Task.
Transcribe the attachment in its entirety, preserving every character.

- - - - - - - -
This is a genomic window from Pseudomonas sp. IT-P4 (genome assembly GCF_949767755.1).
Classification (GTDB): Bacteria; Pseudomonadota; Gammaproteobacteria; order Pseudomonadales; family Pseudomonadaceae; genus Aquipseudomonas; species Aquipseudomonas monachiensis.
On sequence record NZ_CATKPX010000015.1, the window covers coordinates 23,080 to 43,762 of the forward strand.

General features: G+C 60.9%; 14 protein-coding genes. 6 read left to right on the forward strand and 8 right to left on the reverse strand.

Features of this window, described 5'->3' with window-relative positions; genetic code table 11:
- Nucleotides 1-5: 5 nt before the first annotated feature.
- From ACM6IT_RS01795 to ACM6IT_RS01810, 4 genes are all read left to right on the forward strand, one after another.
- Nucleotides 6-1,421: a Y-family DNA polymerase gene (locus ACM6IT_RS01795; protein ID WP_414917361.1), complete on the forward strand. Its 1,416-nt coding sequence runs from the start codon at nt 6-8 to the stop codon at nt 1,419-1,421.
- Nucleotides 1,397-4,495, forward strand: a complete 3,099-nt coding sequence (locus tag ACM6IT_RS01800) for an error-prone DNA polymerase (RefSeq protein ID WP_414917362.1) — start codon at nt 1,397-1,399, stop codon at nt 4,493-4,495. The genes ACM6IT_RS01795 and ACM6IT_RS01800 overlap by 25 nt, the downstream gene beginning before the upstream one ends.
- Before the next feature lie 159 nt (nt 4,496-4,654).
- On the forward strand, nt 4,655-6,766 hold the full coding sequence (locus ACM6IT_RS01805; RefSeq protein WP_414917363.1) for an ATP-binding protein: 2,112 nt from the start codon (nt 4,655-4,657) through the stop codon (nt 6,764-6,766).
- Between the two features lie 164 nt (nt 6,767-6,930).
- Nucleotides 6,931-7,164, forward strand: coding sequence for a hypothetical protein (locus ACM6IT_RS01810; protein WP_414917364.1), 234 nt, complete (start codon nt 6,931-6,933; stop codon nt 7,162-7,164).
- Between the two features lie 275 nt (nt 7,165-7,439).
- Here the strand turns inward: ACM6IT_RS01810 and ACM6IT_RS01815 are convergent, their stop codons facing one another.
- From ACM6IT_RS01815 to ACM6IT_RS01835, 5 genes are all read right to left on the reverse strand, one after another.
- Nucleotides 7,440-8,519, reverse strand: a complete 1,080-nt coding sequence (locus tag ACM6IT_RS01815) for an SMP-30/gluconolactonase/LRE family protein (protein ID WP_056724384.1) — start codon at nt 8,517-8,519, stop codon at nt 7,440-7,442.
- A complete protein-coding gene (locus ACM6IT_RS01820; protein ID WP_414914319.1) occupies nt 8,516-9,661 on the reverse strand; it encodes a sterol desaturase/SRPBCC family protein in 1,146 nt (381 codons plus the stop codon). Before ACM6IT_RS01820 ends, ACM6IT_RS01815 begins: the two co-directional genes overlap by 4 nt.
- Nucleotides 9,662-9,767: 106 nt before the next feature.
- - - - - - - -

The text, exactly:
This is a genomic window from Pseudomonas sp. IT-P4 (genome assembly GCF_949767755.1).
Classification (GTDB): Bacteria; Pseudomonadota; Gammaproteobacteria; order Pseudomonadales; family Pseudomonadaceae; genus Aquipseudomonas; species Aquipseudomonas monachiensis.
On sequence record NZ_CATKPX010000015.1, the window covers coordinates 23,080 to 43,762 of the forward strand.

General features: G+C 60.9%; 14 protein-coding genes. 6 read left to right on the forward strand and 8 right to left on the reverse strand.

Features of this window, described 5'->3' with window-relative positions; genetic code table 11:
- Nucleotides 1-5: 5 nt before the first annotated feature.
- From ACM6IT_RS01795 to ACM6IT_RS01810, 4 genes are all read left to right on the forward strand, one after another.
- Nucleotides 6-1,421: a Y-family DNA polymerase gene (locus ACM6IT_RS01795; protein ID WP_414917361.1), complete on the forward strand. Its 1,416-nt coding sequence runs from the start codon at nt 6-8 to the stop codon at nt 1,419-1,421.
- Nucleotides 1,397-4,495, forward strand: a complete 3,099-nt coding sequence (locus tag ACM6IT_RS01800) for an error-prone DNA polymerase (RefSeq protein ID WP_414917362.1) — start codon at nt 1,397-1,399, stop codon at nt 4,493-4,495. The genes ACM6IT_RS01795 and ACM6IT_RS01800 overlap by 25 nt, the downstream gene beginning before the upstream one ends.
- Before the next feature lie 159 nt (nt 4,496-4,654).
- On the forward strand, nt 4,655-6,766 hold the full coding sequence (locus ACM6IT_RS01805; RefSeq protein WP_414917363.1) for an ATP-binding protein: 2,112 nt from the start codon (nt 4,655-4,657) through the stop codon (nt 6,764-6,766).
- Between the two features lie 164 nt (nt 6,767-6,930).
- Nucleotides 6,931-7,164, forward strand: coding sequence for a hypothetical protein (locus ACM6IT_RS01810; protein WP_414917364.1), 234 nt, complete (start codon nt 6,931-6,933; stop codon nt 7,162-7,164).
- Between the two features lie 275 nt (nt 7,165-7,439).
- Here the strand turns inward: ACM6IT_RS01810 and ACM6IT_RS01815 are convergent, their stop codons facing one another.
- From ACM6IT_RS01815 to ACM6IT_RS01835, 5 genes are all read right to left on the reverse strand, one after another.
- Nucleotides 7,440-8,519, reverse strand: a complete 1,080-nt coding sequence (locus tag ACM6IT_RS01815) for an SMP-30/gluconolactonase/LRE family protein (protein ID WP_056724384.1) — start codon at nt 8,517-8,519, stop codon at nt 7,440-7,442.
- A complete protein-coding gene (locus ACM6IT_RS01820; protein ID WP_414914319.1) occupies nt 8,516-9,661 on the reverse strand; it encodes a sterol desaturase/SRPBCC family protein in 1,146 nt (381 codons plus the stop codon). Before ACM6IT_RS01820 ends, ACM6IT_RS01815 begins: the two co-directional genes overlap by 4 nt.
- Nucleotides 9,662-9,767: 106 nt before the next feature.